The hardest thing for me is to keep my responses succinct and avoid rambling. We have 3 minutes to complete a question, although you can move on if you finish earlier (there are 5 questions overall). My mentor (who is also the interview examiner at my current hospital) has encouraged me to not use more than half the allocated time, as many of the assessors will have hundreds of interviews to work through and will undoubtedly have a limited attention span. 90 seconds. That’s all I have to demonstrate I’m the perfect candidate. It’s doable I’m sure, but definitely a challenge for me. Aside from the fact I tend to ramble and repeat myself a little when I’m nervous, I’m also the type of person who despite finishing an exam early, will never hand it in until the last second. My motto has always been to maximise my time in case I’ve made a mistake I can fix, or suddenly experience a miracle from above and remember answers to a question I was dumbfounded by minutes before. I’m always worried I’ve left something out and will diligently sit there checking my answers, no matter how confident I am. So, it goes against every fibre in my being to limit myself to half the time allowed, especially when it takes at least 30 seconds for me to set up a response before I even elaborate upon it. Therefore, I’ve avoided practising it that way as I know it’s impossible for me and I don’t want to stress myself out and rush every answer. I can only hope if I compromise and aim for 2-2.5 minutes it’ll be acceptable and seem succinct enough. I also can’t be certain that my mentor can speak on behalf of every recruiting hospital, and it’s really hard to know what different health services prefer and look for when they’re examining candidates. The problem with this centralised process, instead of the usual separate interviews for each hospital, is that we can’t tailor any of our responses. We have to maintain a balance between catering towards hospitals that are high up on our preference list and keeping it general enough that we don’t other potential employers. The only good thing is that it’s efficient and we only have to do one interview. So that’s that.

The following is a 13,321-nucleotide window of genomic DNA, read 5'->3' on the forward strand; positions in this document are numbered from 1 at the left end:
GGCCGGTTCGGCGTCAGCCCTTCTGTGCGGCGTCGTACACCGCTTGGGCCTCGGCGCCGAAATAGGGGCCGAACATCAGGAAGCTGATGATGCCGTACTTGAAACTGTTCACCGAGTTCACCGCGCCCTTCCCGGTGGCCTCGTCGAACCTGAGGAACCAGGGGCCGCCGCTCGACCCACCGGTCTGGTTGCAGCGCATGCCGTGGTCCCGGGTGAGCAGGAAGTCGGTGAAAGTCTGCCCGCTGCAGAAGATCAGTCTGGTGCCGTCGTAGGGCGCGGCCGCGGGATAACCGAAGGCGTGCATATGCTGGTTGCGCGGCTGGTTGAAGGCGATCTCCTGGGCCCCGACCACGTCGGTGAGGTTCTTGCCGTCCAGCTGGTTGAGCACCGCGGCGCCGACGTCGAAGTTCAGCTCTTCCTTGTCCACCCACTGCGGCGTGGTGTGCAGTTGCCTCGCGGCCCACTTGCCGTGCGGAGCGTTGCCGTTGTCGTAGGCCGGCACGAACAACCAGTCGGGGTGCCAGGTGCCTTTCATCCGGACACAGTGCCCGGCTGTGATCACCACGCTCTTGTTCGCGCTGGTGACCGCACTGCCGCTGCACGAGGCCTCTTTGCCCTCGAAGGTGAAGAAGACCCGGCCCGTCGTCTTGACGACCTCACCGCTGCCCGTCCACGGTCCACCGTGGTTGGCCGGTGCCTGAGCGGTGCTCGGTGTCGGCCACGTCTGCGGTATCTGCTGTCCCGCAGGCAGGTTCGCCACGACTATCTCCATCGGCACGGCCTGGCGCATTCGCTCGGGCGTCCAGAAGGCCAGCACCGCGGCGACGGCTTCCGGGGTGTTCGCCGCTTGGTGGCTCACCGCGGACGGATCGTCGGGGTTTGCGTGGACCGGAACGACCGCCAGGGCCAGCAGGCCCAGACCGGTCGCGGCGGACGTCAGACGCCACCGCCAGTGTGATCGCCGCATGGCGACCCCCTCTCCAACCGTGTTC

Anyways, back to being back at the hospital. I have to say, I wasn’t looking forward to it. I had become complacent at home and enjoyed having zero responsibilities and human contact. I relished not waking up and it still being dark. I loved not needing to stumble downstairs, bleary-eyed and exhausted before the day had even begun. I loved being a couch potato and as you might imagine, last week was a dark time for me as I came to terms with becoming a functional member of society again. I’m a lazy person, what can I say?